YMCA helps us with individuals that are leaving the domestic violence shelters. UGM helps with people that are currently experiencing homelessness. The ROAR House, which stands for Reclaiming Our Area Residents helps with individuals that are overcoming drug addiction, get back into the housing market by providing them with rental history. We also work with Revive. That helps with people that are exiting institutions such as prisons or hospitals to reenter the housing market as well.

We work with Oxford Housing, which has been a blessing for many of our people that have very high or strong barriers to housing and employment. Some of the Goodwill programs that we worked closely with is the Responsible Renters courses that one of our case managers in Foundational Community Supports actually puts on. And it is very beneficial to individuals that maybe do not have rental history that are trying to learn how to re-enter the housing market.

People that are already housed there take the Responsible Renters courses benefit from it by learning how to budget the money, find other programs that maybe are beneficial to where they’re at currently with their housing situation. We also work with individuals like Boxdrop Mattress that assist us with bringing mattresses to individuals that otherwise wouldn’t have a bed to sleeping once they do get into housing.

We work with companies such as Kimle and Haagood to get individuals into permanent subsidized housing once they do transition off of our temporary program. And we also work with the Spokane Housing Authority, which is similar to the section eight program. The people that are currently housed can stay in their housing for a 30% subsidy. We work with a lot of different companies that I would be taking forever.

Kim There is a plethora of resources and organizations that Goodwill works with. I love Spokane because if you really need help there, there’s a great community here in Spokane to get what you kind of need if you want them. The VOA. They have a lot of adult and youth programs, Volunteers of America and they have this program called Permanent Supportive Housing, and they’ve helped us house a lot of our participants through that program.

And then we have the Revive and Oxford Houses. Those are places that we can temporarily put our participants who are struggling with addiction or have that criminal records so we can get them some rental reference. So we work with them a lot and they do help my participants step into independence.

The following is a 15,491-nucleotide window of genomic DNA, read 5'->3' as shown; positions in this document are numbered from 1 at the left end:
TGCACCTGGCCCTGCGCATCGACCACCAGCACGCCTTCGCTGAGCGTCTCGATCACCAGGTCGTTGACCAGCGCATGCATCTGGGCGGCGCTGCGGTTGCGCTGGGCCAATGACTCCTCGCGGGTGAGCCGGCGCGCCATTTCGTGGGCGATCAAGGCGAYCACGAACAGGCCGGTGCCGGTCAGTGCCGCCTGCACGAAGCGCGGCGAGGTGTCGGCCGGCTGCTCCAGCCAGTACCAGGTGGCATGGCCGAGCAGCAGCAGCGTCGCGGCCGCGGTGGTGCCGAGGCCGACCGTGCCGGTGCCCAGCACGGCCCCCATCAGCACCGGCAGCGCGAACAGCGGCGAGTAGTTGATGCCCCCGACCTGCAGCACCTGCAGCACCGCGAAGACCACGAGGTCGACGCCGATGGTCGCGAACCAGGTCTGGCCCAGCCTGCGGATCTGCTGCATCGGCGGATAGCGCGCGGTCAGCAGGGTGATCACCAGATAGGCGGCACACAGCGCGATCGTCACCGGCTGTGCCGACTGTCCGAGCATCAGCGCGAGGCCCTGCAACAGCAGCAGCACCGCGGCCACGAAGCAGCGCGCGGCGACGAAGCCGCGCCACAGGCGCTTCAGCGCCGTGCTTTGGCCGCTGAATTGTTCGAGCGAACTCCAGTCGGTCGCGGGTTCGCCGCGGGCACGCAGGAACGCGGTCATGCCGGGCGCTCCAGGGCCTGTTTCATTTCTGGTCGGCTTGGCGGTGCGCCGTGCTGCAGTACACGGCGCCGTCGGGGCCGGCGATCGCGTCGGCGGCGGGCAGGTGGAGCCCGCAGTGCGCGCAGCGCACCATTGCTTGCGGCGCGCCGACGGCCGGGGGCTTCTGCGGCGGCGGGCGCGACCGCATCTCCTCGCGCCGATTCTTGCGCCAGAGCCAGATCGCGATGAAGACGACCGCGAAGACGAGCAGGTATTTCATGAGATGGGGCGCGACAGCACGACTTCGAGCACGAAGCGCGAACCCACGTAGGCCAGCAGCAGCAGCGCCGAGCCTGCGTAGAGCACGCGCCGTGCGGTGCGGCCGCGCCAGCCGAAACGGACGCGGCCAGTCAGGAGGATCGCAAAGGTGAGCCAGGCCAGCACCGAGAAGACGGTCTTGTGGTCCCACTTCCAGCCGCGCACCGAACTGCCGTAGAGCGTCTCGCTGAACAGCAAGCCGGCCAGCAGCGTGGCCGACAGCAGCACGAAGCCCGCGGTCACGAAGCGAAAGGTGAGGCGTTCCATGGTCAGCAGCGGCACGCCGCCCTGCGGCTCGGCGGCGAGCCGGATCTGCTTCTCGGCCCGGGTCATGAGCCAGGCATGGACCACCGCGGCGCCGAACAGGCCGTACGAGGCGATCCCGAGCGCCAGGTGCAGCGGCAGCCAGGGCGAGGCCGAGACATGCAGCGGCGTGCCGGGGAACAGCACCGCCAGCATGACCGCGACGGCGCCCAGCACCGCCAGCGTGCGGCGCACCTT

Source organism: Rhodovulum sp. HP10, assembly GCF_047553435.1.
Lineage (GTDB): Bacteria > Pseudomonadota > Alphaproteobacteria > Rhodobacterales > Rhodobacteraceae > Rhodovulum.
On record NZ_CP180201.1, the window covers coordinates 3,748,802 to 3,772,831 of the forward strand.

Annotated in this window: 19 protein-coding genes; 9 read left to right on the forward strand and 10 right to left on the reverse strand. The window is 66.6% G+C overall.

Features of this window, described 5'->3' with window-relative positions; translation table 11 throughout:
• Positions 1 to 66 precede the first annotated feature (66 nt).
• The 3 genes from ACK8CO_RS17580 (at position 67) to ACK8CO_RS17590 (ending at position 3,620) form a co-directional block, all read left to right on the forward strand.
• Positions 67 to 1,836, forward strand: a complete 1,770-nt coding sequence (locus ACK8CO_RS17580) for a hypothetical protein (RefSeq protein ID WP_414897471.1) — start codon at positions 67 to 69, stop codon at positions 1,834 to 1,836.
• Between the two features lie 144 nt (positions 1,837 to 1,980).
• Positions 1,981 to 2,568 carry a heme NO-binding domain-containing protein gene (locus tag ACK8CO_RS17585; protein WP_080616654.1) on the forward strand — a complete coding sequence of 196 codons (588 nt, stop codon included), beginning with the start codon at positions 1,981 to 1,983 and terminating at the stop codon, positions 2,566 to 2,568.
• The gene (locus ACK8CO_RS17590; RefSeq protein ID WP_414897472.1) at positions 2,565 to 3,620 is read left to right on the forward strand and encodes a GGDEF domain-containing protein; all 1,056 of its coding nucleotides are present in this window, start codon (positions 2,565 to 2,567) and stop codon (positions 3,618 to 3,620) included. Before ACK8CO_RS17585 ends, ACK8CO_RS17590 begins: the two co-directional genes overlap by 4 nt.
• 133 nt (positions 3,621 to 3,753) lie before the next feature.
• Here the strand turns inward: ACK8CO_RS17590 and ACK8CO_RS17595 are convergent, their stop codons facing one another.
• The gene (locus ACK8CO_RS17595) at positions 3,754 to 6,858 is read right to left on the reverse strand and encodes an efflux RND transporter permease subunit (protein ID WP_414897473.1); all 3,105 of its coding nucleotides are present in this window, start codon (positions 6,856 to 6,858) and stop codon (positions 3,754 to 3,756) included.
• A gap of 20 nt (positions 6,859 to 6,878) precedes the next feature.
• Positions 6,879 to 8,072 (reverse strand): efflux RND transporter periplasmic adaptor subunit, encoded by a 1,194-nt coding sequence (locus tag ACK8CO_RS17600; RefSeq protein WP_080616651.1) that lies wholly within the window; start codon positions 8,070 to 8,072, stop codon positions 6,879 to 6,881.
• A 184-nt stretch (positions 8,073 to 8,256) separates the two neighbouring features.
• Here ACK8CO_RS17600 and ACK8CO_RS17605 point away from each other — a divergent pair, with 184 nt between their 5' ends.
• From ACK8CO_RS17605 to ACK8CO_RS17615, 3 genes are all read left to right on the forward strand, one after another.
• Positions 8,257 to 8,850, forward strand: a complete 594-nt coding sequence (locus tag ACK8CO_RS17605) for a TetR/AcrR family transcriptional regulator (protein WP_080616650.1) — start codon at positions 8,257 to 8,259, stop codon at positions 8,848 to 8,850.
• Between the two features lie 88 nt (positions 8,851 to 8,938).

Alicia It really does take a village. And how great is it to be in a community with such helpful partnerships? We have the opportunity to sit with John Walter from Boxdrop Mattress to get some better insight on their partnership with Goodwill. And here’s what he had to say.

John Walter I am John Walter, and we have Boxdrop up north Spokane, and we’re a furniture and mattress clearance warehouse. The partnership with Goodwill has been fantastic. It’s been fun working with Goodwill. Not only are we a business that’s in Spokane, we get to be part of it. We see the needs. We experience those customers or see them or participate with them in the community every day.

And it’s nice to be able to to get back a little bit with our time and energy and resources. I would say that between Goodwill and some other organizations, we’re probably helping between 506 hundred families annually. As luck would have it. Goodwill reached out to us early on, was intrigued by how we operate and in our pricing and our customer service.

After a couple of brief transactions, just became clear that we work well together and that we have the resources and the capacity to meet the need and meet need quickly for goodwill. And it’s been a tremendous partnership since then.

Michelle Wow, that’s good. I’d like to get into the really good stuff. Do you have any particular success story that stuck with you recently?